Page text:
ETHNONYMS: Ilpirra, Wailpiri, Walbiri, Walpiri
Location. Traditionally the Warlpiri-speaking people occupied the Tanami Desert; today they live mainly in various towns and on the Aboriginally-owned cattle station of willowra. A number of Warlpiri live in Alice Springs and others can be found scattered across the top of northern Australia and the Kimberly region.
Demography. Prior to colonization, it is estimated that there were around 1,200 Warlpiri. By 1976 the estimated number was put at 2,700, perhaps somewhat generously, but it can confidently be assumed that there are upwards of 2,500 speakers today. These people all have Warlpiri as their first language and English as only their second, third, or even fourth language.
Linguistic Affiliation. Warlpiri belongs to the Pama Nyungan Language Family, which includes the languages of Cape York and the southern three-quarters of the continent. As with all other Australian languages, the genetic relationship with languages outside the continent is now lost. Because widows had to observe a one-to-two-year speech taboo following the death of a husband, the Warlpiri women have developed a highly elaborated sign language still in use among the older people.
History and Cultural Relations
There is no archaeological evidence indicating when the area the Warlpiri inhabited at first contact was originally occupied. Other parts of central Australia were, however, sparsely occupied 22,000 years ago and parts of Australia for at least 40,000 years. European explorers began passing through their country from 1862 onward, but it was the development of the pastoral industry in the Victoria River District to the north in the 1880s, and a gold rush at the same period in the Halls Creek region, that initiated sustained contact for some Warlpiri. In 1910 and again in 1930 there were short-lived gold rushes in the Tanami Desert; like the pastoral industry, gold mines utilized Aboriginal people for labor but, unlike the pastoral industry, only briefly. Both industries brought conflict and displacement for those nearest to them. From the 1920s onward pastoral settlement in the area northwest of Alice Springs impinged more directly on Warlpiri resulting in, among other things, the 1928 killing of a station hand at Coniston Station. This led to major reprisal expeditions in which police and station workers admitted to killing thirty-one people, although they probably killed many more. This outbreak of violence scattered the Warlpiri in the area, some of whom retreated to other cattle stations for protection. In 1946 the government established the settlement of Yuendumu, to which it moved many Warlpiri in the region, thus ending the period in which any Warlpiri were living a completely independent life in the bush. Today, with government assistance, a number of small groups have set up outstations or homeland centers in the area of their traditional land interests, leading to a limited recolonization of the remoter desert regions, supported by modern technology.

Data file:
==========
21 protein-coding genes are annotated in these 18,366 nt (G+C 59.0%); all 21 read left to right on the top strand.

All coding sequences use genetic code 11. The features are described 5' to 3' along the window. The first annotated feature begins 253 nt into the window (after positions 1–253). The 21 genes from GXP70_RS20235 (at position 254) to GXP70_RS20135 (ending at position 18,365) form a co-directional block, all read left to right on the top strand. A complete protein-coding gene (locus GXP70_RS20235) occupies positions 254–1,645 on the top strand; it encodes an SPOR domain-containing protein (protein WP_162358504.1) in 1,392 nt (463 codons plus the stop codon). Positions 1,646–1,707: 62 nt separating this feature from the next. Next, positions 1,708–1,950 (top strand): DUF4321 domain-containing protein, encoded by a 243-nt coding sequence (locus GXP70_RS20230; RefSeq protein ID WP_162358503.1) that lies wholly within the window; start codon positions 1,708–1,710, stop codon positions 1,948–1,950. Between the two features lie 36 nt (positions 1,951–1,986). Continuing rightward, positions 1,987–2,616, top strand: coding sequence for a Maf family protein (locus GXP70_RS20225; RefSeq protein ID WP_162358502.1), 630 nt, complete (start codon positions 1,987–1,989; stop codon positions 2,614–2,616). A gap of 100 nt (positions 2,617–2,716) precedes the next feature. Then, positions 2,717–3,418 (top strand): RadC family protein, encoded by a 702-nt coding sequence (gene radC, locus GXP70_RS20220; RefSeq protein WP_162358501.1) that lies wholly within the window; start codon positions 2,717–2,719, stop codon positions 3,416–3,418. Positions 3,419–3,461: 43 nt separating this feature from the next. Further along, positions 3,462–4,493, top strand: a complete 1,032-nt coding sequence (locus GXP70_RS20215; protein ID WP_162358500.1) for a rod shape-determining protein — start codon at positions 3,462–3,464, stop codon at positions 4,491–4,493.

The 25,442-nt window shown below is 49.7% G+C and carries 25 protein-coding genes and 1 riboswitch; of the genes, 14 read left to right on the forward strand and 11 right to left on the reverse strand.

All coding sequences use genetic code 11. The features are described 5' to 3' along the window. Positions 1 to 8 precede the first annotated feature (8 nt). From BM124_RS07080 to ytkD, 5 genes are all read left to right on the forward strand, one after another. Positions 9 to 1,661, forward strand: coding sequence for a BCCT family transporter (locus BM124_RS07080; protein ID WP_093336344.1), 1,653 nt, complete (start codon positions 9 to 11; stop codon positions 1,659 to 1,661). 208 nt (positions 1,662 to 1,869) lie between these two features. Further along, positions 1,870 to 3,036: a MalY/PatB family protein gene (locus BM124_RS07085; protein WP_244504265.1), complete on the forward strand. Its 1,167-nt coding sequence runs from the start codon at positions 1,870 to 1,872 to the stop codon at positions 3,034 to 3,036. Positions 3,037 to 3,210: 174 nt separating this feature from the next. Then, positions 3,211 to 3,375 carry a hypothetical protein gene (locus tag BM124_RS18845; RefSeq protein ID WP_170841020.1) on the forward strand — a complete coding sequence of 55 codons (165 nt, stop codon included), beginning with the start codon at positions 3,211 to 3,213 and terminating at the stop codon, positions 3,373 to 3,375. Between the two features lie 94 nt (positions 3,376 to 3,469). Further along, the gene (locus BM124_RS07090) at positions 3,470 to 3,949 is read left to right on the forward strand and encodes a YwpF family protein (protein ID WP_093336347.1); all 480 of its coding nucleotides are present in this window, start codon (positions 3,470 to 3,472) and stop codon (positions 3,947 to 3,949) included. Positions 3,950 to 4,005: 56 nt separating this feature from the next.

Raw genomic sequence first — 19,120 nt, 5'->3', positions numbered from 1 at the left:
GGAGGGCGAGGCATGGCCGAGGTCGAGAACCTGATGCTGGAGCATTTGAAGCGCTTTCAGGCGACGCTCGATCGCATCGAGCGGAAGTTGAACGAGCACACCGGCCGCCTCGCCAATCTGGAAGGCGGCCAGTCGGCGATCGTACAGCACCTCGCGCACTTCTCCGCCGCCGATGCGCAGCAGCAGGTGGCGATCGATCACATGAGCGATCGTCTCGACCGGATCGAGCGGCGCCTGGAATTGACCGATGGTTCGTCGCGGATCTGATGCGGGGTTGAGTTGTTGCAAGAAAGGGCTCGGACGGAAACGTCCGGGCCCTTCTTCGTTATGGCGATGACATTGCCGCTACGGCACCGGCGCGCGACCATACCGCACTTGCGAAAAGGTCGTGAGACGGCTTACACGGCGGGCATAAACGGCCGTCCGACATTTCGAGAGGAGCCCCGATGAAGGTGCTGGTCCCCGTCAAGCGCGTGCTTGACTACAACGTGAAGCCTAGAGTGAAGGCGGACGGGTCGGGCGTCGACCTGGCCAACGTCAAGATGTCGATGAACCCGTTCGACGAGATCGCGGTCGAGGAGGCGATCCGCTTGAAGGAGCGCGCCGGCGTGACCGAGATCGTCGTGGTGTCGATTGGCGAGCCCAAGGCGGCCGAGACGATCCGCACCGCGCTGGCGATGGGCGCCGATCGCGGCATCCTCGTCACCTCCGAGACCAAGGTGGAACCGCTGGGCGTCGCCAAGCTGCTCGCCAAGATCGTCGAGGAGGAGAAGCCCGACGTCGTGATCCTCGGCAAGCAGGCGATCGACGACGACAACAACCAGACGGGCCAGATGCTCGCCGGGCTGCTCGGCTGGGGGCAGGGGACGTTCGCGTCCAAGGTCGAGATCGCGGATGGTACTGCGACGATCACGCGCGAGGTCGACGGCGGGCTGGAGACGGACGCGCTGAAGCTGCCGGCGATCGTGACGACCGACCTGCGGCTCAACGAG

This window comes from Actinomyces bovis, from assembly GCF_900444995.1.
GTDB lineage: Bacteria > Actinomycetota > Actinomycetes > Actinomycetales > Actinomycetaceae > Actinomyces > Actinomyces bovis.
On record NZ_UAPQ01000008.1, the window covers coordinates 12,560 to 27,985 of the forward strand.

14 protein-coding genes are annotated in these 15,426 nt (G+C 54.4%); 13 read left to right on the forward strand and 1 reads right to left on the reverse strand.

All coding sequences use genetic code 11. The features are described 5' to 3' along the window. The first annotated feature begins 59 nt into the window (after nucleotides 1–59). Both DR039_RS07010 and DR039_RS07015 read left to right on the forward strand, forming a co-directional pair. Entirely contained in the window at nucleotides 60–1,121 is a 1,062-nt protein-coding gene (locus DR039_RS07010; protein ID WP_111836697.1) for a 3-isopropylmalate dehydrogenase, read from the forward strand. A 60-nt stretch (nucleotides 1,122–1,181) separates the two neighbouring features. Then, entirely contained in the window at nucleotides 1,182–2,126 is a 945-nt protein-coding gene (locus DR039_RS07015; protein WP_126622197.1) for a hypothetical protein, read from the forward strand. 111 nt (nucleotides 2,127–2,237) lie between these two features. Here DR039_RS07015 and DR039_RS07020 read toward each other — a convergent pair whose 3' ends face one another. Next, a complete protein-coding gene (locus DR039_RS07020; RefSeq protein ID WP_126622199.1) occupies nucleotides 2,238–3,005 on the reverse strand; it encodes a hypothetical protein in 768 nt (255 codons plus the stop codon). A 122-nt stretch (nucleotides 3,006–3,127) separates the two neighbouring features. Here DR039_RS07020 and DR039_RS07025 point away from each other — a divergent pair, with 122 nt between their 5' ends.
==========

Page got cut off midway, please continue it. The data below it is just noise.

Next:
Traditionally, shelter was provided mainly in the form of low windbreaks, but in rainy periods more substantial domed huts with spinifex thatch were used. Nowadays, most Warlpiri live in towns ranging in size from 300 to 1,200 people, most of whom are Warlpiri speakers. The core of each town includes a store from which all day-to-day nutritional and material requirements are bought, a clinic, a primary school, a municipal office, a workshop, usually a church and a police station, and a number of European-style houses. The professional staff are nearly all non-Aborigines; all of them are assisted by Warlpiri coworkers and occupy the European houses along with a limited number of Warlpiri. The remainder of the Warlpiri population live in a wide variety of housing, ranging from "humpies" (sheets of corrugated iron arranged in a tentlike structure), through one- and two-room huts, to various kinds of more substantial housing. Access to immediately located water and electricity is poor for all but those in good housing; the situation is, however, slowly improving.
Subsistence and Commercial Activities . Until settlement, the Warlpiri lived by hunting and gathering on a diet of roots, fruits, grass and tree seeds, lizards, and small marsupials, supplemented from time to time by large game in the form of kangaroos and emus. Until the 1960s, a number of Warlpiri men worked for substantial portions of the year as stockmen on neighboring cattle stations and a few Warlpiri women worked as domestics in the station homesteads. Those remaining in the settlements performed community maintenance and small jobs in return for rations and limited amounts of cash. Following the introduction of equal pay in the cattle industry in 1968, most Aboriginal people were laid off, and the majority of Warlpiri are now unemployed and living on transfer payments. A few work in the schools, hospitals, and municipal offices, and some are involved in running their own cattle station. Within the last five years the main commercial activity has been painting of traditionally derived designs for the local—and, increasingly, the international—art market.
Industrial Arts. Traditional technology included a small range of versatile artifacts, such as spears, spear throwers, digging sticks, dishes, stone-cutting and maintenance tools, and hair string. The greatest variety of objects made were religious, to be used in men's and women's public and secret ceremonies. These items included sacred boards, poles and crosses, hats, and ground paintings, often combined in complex ways with mounds, pits, and colored decoration made of plant or feather down and ochers.
Trade. There was extensive exchange of items of material culture in the past, but it was mainly in the nature of gift exchange rather than economic necessity. Much prized, both locally and beyond, was the red ocher from a mine at Mount Stanley. It was exchanged for balls of hair string, spear shafts, or shields. Incised pearl shells and dentalia were exchanged into the Warlpiri area from the Kimberly range. Such exchanges continue today as do the exchanges of ceremonies with members of other linguistic groups in the region.